In Switzerland, people drive on the right hand side. The speed limit ranges from 50 km per hour in towns to 120 km per hour on motorways. Drivers intending to use the motorways and some main roads need to buy and display a motorway sticker costing 40 CHF per year. The sticker is widely available at shops, post offices or at the customs office on arrival in Switzerland. After one year in Switzerland, you must exchange your national driving license for a Swiss one.

Travelling by Air
The three largest international airports are Zurich-Kloten, Geneva-Cointrin and Basel-Mulhouse, and these serve most of the international airlines. There are smaller regional airports at Bern, Sion and Lugano. Easyjet flies to and from Basel-Mulhouse.

Education and Schools

Primary and Secondary Level
State schools are high quality and free of charge. Compulsory education (primary level and secondary level I) lasts from 8 to 9 years, depending on the canton. Secondary level II comprises vocational colleges, specialised middle schools and matura schools (giving access to university). These courses generally last around 3-4 years and lead to a Federal Diploma of Vocational Education and Training, a diploma or a “Maturität” certificate.

Tertiary Level
There are numerous professional colleges, universities of applied sciences, some private universities as well as ten cantonal universities in Basel, Berne, Fribourg, Geneva, Lausanne, Lucerne, Lugano/Mendrisio, Neuchâtel, St Gallen and Zurich) and two Federal Institutes of Technology (ETH in Zurich and Lausanne).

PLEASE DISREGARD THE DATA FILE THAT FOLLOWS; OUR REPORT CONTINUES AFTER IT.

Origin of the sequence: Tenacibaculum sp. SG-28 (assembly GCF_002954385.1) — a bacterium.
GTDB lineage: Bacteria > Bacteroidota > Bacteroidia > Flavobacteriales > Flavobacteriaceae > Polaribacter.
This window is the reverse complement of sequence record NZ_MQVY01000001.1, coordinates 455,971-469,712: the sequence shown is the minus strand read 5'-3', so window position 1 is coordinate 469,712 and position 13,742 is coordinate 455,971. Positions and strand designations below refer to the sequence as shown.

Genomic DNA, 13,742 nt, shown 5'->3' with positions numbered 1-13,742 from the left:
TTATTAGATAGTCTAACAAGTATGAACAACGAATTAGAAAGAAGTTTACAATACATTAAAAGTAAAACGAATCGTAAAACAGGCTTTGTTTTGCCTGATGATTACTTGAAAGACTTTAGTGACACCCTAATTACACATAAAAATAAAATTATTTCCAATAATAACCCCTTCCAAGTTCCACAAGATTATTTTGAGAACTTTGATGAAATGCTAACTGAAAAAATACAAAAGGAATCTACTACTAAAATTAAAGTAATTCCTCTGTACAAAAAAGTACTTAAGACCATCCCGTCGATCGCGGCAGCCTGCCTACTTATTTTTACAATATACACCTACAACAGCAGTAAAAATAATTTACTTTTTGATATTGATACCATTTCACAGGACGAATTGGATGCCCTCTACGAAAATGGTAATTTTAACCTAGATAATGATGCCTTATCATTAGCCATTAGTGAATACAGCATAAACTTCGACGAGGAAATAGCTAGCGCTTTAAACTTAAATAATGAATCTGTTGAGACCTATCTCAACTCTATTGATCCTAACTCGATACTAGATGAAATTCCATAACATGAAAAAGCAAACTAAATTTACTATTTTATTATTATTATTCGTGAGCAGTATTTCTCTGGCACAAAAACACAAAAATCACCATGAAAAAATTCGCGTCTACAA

More information about education in Switzerland can be found on the following websites:

  • The Swiss education system:
  • State Secretariat for Education and Research:
  • Federal Office for Professional Education and Technology:

Looking for a School
If you are looking for a school for your child, at either pre-school, primary or secondary I level, you’ll need to contact the local authorities. For secondary II and Tertiary education you will need to contact the institution directly. Present your residence permit and your health insurance certificate.

  • Directory of authorities
  • Universities and universities of applied sciences:

Private Schools
Switzerland is renowned for the quality of its private schools, particularly those in the French-speaking part of the country. They are primarily attended by foreign children, and can be expensive. If you wish to apply for your child to attend an international school – e.g. the English school – you’re advised to contact the UK embassy in Switzerland (for the address and link, see at the end of the document).

  • Swiss Federation of Private Schools:
  • Association of Private Schools: or

Mobile Phones

Prepaid local SIM cards area available from the network operators Orange, Sunrise and Swisscom as well as from the local supermarket chains Migros (M Budget) and Coop (Prix Garantix) or from K Kiosk (ok.-).

Working in Switzerland

Health and Holidays

Medical Care